Game players score big exits for Massive, XFire: Sale of XFire improves my personal track record, says Stewart Alsop

VCs are notching wins with gaming startups following the announced sales last week of online game platform XFire to Viacom (NYSE: VIA) and Microsoft’s (Nasdaq: MSFT) purchase of in-game advertiser Massive.

XFire, which wraps ads around its communications platform and enables marketers to target their ads to the predominantly young male video game players, raised $12.5 million over four rounds from Draper Fisher Jurvetson, New Enterprise Associates and Granite Global Ventures. Viacom purchased the VC-backed company for $102 million, and will use XFire’s online gaming technology to enhance its MTV Networks.

Massive allows advertisers to tap directly into the game play, posting ads within the video games. It raised nearly $18 million in three rounds from DFJ Gotham, Tobat Capital, Newlight Capital, RRE Ventures and NeoCarta Ventures. The purchase price was undisclosed, though an investor in XFire pegged the acquisition at about $150 million. (The Wall Street Journal reported Microsoft paid between $250 million and $400 million.)

No matter how they’re sliced, the deals are good news for VCs, who jumped into gaming in recent years, after largely ignoring the space. Among those betting on the space are Kleiner Perkins Caufield & Byers and Sequoia Capital (backers of Digital Chocolate); BA Venture Partners, Globespan Capital Partners and Sienna Ventures (along with NEA, backers of Sorrent, which was re-branded as Glu Mobile); and Bessemer Venture Partners and General Catalyst Partners (investors in Mforma Group Inc., now called Hands-On Mobile).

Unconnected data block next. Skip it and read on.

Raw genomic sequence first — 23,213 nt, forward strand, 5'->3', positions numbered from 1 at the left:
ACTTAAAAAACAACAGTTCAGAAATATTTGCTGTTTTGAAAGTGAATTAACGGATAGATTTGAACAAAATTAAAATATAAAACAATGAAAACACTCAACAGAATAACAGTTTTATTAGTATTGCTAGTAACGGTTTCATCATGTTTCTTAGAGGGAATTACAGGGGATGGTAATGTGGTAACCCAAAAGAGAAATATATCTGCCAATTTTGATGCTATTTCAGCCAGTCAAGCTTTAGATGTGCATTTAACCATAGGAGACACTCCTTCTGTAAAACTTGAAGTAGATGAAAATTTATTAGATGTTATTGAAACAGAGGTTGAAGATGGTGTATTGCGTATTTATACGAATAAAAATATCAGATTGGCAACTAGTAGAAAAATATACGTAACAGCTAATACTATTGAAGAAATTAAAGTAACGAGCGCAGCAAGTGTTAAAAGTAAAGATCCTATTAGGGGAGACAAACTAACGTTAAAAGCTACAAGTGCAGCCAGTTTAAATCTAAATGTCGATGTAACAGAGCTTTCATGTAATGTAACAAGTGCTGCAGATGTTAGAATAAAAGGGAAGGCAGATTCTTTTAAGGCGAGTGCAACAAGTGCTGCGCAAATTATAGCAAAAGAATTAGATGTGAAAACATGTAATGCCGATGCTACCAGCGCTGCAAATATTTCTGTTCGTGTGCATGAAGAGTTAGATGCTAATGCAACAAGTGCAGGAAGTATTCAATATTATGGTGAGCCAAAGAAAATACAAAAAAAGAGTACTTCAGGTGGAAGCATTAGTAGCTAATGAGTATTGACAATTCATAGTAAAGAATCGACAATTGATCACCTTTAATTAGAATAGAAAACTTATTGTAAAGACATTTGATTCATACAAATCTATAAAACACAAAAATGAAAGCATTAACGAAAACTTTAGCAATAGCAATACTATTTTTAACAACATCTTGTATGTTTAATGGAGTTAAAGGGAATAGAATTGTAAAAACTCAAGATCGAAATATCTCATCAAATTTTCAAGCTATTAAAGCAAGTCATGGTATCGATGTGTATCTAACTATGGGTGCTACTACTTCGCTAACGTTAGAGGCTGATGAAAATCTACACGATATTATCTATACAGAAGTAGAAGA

Heidi Roizen, a managing director of Mobius Venture Capital, an investor in multiplayer game developer Perpetual Entertainment, says the XFire and Massive acquisitions are evidence of an unsupportive public exit market. “Those are companies that would have been on the IPO track a couple of years ago,” she says.

She would not say what the exit plans are for Perpetual, but the company has raised only $7 million over three rounds from Mobius and other investors.

Meanwhile, some investors worry the two recent gaming exits will drive up valuations and make the gaming space less attractive to VCs in future deals.

“I just want to get the amateurs out of the way,” says Hany Nada, a managing director of Granite Global Ventures. “Then maybe we can get some good valuations and do some new investments.”

Nada says the firm is set to announce soon a couple more gaming deals, at least one of which is located in China.

Warren Packard, a managing director of DFJ, invests in a variety of technologies, and only became involved in seeding XFire as a bet on founder and CEO Mike Cassidy. Nevertheless, Packard says he is apt to invest in the gaming market again, especially after seeing all the frothiness that XFire stirred up from potential buyers. Media, gaming and Internet portal companies tendered offers for the startup, thanks to its ability to target ads at young men.

“This is an ideal demographic that a lot of people are trying to get at,” Packard says.

Still, the XFire deal is an important proof point for board member Stewart Alsop, the former NEA investor who is trying to raise an emerging fund with Gilman Louie, former head of In-Q-Tel.

Alsop had few hits during his 10 or so years at NEA. His most notable exit was Connectify, a business software company that raised $1.7 million from NEA and $2.3 million from Crosspoint Venture Partners in 1998. That company was then sold to Kana Communications in 1999 for more than $260 million.

With XFire, Aslop led NEA’s $4 million investment in the company’s third round in 1998. And Alsop will likely tout the XFire exit during his fund-raising for Alsop Louie Partners, which is in the midst of marketing its first fund of an undisclosed amount. The XFire exit will also allow Alsop to save some face before NEA’s next annual meeting later this month.

“It definitely improves my personal track record at NEA,” he says.